2013-04-11 02:48:07 PM  

Lukeonia1: I already knew (from experience, no less) that any fluorinated refrigerant produces hydrofluoric acid and carbon monoxide when it burns. SAE says this new stuff is only slightly more flammable than the old R123a.

Is it possible the design of the car's air conditioner system might be part of the reason for the nice dramatic fire in the article?

/daily fail, indeed


Also, a refrigerant that burns is doing it wrong. You had one job, REFRIGERant...

// yes, I know really cold causes burns, too
// not to mention chemical burns, which can happen at room temperature
 
2013-04-11 02:48:13 PM  
I have always been under the impression the the ozone layer and climate change are two completely different issues. Was I wrong?

I mean yeah sure a hole in the ozone layer lets more UV light in but it lets more out too. It's climate neutral isn't it?
 
2013-04-11 02:50:08 PM  

Riche: Totally worth it.

Have you ever driven a black car anything in the southwest during the summer with no A/C?


FTFY
 
2013-04-11 02:51:38 PM  
Saying "EPA" in a British paper makes me confused.
 
2013-04-11 02:52:12 PM  
The two companies' success in winning domestic approval for their patented chemical came at just the right time, since DuPont's patents on R-123a, the refrigerant which had previously been the industry standard, were about to expire.

Sounds legit.
 
2013-04-11 02:52:28 PM  
So, win-win?
 
2013-04-11 02:54:13 PM  
Man, fluorine compounds are super nasty. To give you an idea, Fluorine will bind with noble gasses--yeah, you can have NeF8. Why the hell would you put fluorine anywhere near a car?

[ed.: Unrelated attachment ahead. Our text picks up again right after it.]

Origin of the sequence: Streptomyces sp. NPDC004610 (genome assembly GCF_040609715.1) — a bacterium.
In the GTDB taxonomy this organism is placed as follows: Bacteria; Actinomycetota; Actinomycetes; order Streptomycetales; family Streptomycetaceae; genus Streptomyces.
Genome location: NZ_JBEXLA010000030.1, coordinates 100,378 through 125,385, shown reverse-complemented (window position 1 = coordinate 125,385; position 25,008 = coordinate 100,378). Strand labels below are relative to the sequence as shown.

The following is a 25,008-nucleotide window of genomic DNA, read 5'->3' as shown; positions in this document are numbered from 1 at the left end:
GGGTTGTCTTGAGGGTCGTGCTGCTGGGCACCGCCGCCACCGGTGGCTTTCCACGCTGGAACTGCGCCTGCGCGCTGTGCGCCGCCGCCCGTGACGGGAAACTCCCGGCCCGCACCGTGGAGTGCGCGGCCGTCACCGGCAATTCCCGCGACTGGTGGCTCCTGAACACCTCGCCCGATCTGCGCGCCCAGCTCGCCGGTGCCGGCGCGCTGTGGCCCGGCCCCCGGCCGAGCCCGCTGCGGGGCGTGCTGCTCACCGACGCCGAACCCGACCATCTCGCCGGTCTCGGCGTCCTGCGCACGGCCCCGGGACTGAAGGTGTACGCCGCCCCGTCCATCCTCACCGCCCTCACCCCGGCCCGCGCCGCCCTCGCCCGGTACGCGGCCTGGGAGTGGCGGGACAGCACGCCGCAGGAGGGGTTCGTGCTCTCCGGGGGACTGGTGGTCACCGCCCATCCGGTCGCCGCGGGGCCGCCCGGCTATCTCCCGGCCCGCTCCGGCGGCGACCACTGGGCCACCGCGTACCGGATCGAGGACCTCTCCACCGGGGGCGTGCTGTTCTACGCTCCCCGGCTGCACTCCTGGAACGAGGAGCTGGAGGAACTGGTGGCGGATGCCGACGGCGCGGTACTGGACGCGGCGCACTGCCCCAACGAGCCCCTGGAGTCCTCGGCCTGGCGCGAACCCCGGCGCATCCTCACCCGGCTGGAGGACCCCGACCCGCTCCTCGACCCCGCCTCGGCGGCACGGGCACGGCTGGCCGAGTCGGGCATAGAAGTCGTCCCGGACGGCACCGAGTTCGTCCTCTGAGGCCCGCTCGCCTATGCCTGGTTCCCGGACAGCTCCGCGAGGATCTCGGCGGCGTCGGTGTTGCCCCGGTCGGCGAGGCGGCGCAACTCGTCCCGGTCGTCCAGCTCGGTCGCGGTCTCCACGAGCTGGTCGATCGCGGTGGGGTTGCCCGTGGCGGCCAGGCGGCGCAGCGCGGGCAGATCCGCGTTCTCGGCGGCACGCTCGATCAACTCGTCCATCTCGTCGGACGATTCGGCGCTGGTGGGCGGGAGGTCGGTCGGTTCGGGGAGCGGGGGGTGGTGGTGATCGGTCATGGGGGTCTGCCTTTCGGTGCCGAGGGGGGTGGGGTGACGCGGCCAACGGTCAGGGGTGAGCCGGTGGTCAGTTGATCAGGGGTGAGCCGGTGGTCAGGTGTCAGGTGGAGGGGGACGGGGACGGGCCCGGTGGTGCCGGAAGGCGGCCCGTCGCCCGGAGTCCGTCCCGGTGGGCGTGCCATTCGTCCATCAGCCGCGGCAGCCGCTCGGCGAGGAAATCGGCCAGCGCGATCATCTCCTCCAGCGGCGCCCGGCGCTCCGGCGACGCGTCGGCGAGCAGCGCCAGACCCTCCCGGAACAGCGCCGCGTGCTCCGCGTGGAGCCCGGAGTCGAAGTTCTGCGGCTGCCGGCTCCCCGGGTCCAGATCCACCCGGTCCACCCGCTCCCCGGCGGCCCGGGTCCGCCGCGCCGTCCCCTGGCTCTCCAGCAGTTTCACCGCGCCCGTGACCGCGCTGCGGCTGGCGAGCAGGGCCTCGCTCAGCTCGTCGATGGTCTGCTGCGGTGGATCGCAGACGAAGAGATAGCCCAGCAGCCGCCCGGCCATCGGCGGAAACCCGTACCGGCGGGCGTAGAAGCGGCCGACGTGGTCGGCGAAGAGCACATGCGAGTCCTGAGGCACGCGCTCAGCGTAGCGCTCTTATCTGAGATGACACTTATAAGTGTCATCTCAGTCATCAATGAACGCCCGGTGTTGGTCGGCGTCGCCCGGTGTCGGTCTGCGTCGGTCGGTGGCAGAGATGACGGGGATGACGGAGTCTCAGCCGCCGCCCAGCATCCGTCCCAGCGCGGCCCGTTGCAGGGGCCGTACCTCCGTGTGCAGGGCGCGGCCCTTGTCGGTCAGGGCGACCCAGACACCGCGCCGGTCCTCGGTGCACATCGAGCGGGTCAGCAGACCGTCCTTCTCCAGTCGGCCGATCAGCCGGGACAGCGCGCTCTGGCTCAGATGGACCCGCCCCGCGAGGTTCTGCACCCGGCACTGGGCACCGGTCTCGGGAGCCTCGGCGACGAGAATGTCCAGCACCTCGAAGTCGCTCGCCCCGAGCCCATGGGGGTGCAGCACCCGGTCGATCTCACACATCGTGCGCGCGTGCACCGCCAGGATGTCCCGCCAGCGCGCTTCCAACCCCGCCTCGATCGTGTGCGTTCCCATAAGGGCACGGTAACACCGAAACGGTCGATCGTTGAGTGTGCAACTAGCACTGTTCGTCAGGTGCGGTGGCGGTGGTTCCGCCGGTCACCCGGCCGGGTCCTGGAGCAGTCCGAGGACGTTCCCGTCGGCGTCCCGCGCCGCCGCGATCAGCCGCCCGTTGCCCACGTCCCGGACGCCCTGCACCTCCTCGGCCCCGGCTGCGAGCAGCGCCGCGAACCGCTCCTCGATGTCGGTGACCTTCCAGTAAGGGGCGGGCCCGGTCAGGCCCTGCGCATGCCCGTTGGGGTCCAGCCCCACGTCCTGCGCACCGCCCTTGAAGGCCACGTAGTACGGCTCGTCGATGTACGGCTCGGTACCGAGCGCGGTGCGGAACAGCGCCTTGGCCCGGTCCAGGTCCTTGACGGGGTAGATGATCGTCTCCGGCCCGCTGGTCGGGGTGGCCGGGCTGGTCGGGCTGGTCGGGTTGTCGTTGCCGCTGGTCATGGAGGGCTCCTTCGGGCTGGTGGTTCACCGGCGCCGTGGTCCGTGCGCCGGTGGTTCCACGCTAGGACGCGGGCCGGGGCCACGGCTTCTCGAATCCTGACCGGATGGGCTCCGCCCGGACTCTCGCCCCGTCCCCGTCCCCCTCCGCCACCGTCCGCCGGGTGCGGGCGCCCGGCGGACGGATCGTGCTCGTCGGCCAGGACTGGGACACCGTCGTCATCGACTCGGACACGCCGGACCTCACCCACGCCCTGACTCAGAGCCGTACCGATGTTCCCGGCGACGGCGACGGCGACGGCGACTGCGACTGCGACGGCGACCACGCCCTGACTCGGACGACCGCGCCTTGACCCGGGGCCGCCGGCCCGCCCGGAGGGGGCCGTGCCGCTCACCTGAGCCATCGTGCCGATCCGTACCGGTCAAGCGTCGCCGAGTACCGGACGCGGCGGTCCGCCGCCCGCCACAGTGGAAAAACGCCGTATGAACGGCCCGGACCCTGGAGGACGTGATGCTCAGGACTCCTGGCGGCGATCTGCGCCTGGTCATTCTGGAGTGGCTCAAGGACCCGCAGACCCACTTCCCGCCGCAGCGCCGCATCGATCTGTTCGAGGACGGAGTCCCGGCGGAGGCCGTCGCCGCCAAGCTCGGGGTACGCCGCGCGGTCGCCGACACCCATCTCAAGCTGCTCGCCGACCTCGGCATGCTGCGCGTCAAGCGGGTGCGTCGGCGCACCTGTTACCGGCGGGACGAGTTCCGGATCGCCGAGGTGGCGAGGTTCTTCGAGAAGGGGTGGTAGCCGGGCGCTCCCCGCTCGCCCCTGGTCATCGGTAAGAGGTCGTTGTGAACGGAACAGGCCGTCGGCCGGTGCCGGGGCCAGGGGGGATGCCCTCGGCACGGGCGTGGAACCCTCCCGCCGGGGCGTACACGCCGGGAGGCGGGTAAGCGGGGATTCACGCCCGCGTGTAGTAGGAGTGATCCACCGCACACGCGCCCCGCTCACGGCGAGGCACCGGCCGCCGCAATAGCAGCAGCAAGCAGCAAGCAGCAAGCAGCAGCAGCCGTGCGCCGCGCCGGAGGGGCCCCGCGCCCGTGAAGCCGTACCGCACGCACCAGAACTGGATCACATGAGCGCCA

http://pipeline.corante.com/archives/2010/02/23/things_i_wont_work_w it h_dioxygen_difluoride.php
 
2013-04-11 02:54:42 PM  
it releases hydrofluoric acid?

0.tqn.com

Approves!
 
2013-04-11 02:54:48 PM  

Lukeonia1: I already knew (from experience, no less) that any fluorinated refrigerant produces hydrofluoric acid and carbon monoxide when it burns. SAE says this new stuff is only slightly more flammable than the old R123a.

Is it possible the design of the car's air conditioner system might be part of the reason for the nice dramatic fire in the article?

/daily fail, indeed


Guess how I know you didn't read the article?

The fire in the video was from a Daimler test where they sprayed a mist of refrigerant and PAG oil over the engine, and it instantly ignited.  R134a does not behave the same way, and neither SAE nor NHTSA  test it that way.  These kinds of tests are performed by Daimler to see how things behave in a crash, and are usually far more intensive than government testing.  It's why a Mercedes S-Class costs $100K+.

"Slightly more flammable" in a lab can have dramatic results in the real world.  Lower the flashpoint just a few degrees and you go from "doesn't ignite upon contact with engine parts" to "OH MY GOD MY SKIN IS FALLING OFF MY FACE."

If it was serious enough for Daimler to voluntarily recall every car they'd shipped with the refrigerant even though they had regulatory cover to state the stuff was safe, it's probably worth looking at again.
 
2013-04-11 02:54:52 PM  
I feel that cars should explode more. I can't remember the last time I saw a car explode like they do in the movies. I will be better able to defend my home and family if I can make the bad guys cars explode when I riddle them with gunfire like they do in the video games.